I recently jumped into the fray of a debate about diet on Facebook recently, where a young woman who shall remain nameless was telling someone near and dear to me (no, not Beloved) that his high fat dietary ways were going to lead him into a great deal of trouble. The young woman in question is the sibling of an athletic trainer, or so she claims, and has apparently swallowed the bunk about “carbohydrates fueling workouts” hook, line and sinker.
“Eat the food pyramid,” she said.
Good grief. I can think of a great many things I’d like to do with the food pyramid, but eating it isn’t one of them. We’ve been “eating the food pyramid” for better than 30 years and, as a population, we’ve just gotten fatter and sicker. (I’d like to pause here and really drive home the point that the food pyramid is a dietary guideline issued by the United States Department of Agriculture. How the damn USDA got into the business of telling us what to eat is an amusing story, but what we need to remember is that the ultimate goal of the Unites Stated Department of Agriculture is to promote United States agriculture. Why wouldn’t they base the food pyramid on the most subsidized of commodity crops – grains?)
I’ve been writing about the evils of the Standard American Diet, so centered on grains, GMO soy, industrial seed oils and refined sugars, for about a year and now a study published in the European Journal of Internal Medicine has hammered another nail in the coffin of the dietary recommendations of the USDA. The study is titled Nutrition and Alzheimer’s disease: The detrimental role of a high carbohydrate diet, and the abstract alone is extremely sobering (emphasis mine):
Alzheimer’s disease is a devastating disease whose recent increase in incidence rates has broad implications for rising health care costs. Huge amounts of research money are currently being invested in seeking the underlying cause, with corresponding progress in understanding the disease progression. In this paper, we highlight how an excess of dietary carbohydrates, particularly fructose, alongside a relative deficiency in dietary fats and cholesterol, may lead to the development of Alzheimer’s disease. A first step in the pathophysiology of the disease is represented by advanced glycation end-products in crucial plasma proteins concerned with fat, cholesterol, and oxygen transport. This leads to cholesterol deficiency in neurons, which significantly impairs their ability to function. Over time, a cascade response leads to impaired glutamate signaling, increased oxidative damage, mitochondrial and lysosomal dysfunction, increased risk to microbial infection, and, ultimately, apoptosis. Other neurodegenerative diseases share many properties with Alzheimer’s disease, and may also be due in large part to this same underlying cause.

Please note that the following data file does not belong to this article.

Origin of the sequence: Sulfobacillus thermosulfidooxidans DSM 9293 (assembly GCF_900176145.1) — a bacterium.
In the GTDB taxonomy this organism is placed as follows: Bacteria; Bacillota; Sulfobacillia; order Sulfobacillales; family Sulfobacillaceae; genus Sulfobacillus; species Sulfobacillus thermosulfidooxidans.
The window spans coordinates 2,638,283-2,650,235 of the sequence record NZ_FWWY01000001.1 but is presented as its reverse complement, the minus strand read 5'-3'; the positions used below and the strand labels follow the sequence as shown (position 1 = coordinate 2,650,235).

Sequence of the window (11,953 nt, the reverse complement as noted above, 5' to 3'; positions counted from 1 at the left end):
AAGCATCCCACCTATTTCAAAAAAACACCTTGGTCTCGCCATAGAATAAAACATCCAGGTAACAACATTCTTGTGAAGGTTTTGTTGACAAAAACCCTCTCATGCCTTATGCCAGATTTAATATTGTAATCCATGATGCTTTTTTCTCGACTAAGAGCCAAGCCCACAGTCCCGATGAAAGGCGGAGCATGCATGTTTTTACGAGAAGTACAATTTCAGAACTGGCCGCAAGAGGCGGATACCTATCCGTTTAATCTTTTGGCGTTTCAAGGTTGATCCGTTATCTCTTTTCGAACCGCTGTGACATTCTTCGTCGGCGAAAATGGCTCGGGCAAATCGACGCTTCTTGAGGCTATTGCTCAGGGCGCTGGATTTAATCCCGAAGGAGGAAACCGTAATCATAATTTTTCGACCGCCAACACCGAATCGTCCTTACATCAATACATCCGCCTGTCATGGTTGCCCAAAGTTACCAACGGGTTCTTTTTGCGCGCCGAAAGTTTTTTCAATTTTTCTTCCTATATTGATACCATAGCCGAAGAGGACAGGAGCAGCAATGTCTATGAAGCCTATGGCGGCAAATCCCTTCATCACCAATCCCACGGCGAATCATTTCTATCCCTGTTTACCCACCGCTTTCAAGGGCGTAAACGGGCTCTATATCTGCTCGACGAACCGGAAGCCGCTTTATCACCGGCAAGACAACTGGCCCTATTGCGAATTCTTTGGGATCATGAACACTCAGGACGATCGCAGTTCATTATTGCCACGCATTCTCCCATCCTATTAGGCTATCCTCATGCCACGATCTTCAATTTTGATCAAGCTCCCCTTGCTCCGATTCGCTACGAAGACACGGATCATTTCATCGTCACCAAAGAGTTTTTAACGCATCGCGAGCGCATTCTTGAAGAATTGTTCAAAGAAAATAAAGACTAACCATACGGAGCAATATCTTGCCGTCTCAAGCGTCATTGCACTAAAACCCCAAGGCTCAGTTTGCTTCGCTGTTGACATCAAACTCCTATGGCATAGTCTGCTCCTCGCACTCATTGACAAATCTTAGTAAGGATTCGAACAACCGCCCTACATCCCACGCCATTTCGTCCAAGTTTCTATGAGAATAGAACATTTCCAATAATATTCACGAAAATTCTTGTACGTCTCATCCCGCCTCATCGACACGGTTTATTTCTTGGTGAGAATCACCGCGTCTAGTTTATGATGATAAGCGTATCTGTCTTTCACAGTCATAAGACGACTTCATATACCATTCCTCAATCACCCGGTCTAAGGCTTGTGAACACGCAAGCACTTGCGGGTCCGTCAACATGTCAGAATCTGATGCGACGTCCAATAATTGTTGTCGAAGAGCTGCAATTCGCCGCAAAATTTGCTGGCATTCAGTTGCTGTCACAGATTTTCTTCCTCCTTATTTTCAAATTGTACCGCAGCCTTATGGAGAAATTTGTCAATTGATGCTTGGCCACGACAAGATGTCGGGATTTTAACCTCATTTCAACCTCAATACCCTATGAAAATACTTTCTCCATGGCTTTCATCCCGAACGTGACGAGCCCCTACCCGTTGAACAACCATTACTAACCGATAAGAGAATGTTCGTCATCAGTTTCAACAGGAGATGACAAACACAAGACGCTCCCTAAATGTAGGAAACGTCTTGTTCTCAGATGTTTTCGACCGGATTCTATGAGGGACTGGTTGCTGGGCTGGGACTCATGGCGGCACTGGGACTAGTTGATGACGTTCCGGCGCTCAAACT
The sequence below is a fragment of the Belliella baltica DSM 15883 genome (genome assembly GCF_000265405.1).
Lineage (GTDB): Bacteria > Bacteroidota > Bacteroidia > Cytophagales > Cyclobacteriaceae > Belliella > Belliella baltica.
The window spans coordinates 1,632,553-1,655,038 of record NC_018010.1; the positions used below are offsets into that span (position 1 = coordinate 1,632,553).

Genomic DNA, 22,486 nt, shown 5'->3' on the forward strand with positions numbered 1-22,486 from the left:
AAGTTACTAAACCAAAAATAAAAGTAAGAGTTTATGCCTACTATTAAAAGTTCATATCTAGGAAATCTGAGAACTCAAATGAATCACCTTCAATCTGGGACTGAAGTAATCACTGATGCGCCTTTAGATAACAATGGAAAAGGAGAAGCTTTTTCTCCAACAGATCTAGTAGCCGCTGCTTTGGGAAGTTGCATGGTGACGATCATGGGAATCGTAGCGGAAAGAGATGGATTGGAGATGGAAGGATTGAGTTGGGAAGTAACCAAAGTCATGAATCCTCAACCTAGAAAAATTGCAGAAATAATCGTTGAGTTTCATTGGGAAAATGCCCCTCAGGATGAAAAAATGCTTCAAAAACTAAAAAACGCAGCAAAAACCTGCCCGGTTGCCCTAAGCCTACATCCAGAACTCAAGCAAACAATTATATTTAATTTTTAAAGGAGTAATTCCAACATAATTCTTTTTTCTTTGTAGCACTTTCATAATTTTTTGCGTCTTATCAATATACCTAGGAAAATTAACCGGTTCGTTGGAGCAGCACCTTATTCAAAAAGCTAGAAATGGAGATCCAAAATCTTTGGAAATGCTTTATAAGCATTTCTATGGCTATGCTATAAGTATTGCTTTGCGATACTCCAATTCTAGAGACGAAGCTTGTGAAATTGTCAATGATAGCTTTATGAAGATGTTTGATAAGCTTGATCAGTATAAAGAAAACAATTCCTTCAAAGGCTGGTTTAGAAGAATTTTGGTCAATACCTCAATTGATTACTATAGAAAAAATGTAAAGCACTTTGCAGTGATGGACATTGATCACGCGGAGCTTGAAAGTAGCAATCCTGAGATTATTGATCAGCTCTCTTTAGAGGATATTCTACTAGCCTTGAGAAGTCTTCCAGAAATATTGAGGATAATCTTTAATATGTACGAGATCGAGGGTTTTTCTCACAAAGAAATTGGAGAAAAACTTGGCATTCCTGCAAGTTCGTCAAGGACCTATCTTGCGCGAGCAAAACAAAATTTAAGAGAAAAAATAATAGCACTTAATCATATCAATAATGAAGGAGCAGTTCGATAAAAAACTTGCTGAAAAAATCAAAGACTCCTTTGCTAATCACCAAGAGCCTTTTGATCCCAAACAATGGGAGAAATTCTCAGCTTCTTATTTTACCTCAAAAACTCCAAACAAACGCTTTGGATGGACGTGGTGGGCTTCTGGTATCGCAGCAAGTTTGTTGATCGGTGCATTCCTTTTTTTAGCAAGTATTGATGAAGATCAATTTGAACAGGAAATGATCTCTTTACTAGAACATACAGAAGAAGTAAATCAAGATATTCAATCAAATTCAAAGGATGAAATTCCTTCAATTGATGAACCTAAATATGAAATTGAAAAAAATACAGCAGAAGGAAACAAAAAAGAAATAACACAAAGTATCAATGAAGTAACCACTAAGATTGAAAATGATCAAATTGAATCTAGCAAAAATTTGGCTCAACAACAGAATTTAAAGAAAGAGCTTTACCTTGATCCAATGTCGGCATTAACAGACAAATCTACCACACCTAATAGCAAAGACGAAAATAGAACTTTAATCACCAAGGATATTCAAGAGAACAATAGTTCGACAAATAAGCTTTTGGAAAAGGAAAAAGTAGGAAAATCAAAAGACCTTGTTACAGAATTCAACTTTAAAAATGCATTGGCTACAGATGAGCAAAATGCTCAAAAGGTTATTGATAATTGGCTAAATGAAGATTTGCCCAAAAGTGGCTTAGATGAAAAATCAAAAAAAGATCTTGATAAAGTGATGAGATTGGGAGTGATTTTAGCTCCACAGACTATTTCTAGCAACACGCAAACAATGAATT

The full text of the study is full of similar “OMG moments”:
Several researchers have noted a strong correlation between insulin resistance in the brain and early [Alzheimer's disease], suggesting that [Alzheimer's disease] might be considered a neuroendocrine disorder of the brain or so-called “type 3 diabetes.”
Recent population studies have confirmed a correlation between low blood serum cholesterol and both dementia and Parkinson’s disease.
It has been shown that patients with type-2 diabetes are at two to five times increased risk to [Alzheimer's disease].
The depletion of cholesterol leads to loss of both myelin and membrane functions. The cell membranes in the brain will also become deficient in essential unsaturated fats, such as omega-3 fats derived in the diet especially from fish oils, with further functional failure of important metabolic processes.
So, basically, consuming more carbohydrates and less fat and cholesterol kills your brain.
What was that you were saying, Mr. Ebert? I don’t know about you but out of all the problems that come with growing old, the possibility of something like Alzheimer’s frightens me the most. And here you are telling America that every human being on the planet needs to avoid dietary cholesterol at all costs and eat a vegan diet. That is incredibly irresponsible at best, and downright criminal at worst.
At any rate, I suggest you take a moment and at least skim through the entire article – it’s really not at all difficult to understand. Well, I don’t think so, anyway, but then again hanging out with the science/diet/fitness geeks over at PaleoHacks may just be rubbing off on me.
Have a lovely weekend, y’all, and a great Memorial Day to all of my U.S. readers. And while you’re enjoying your cookout, just put down the bread and eat some of those deviled eggs your Aunt Martha brought along.
Posted in participation of Food Renegade’s Fight Back Friday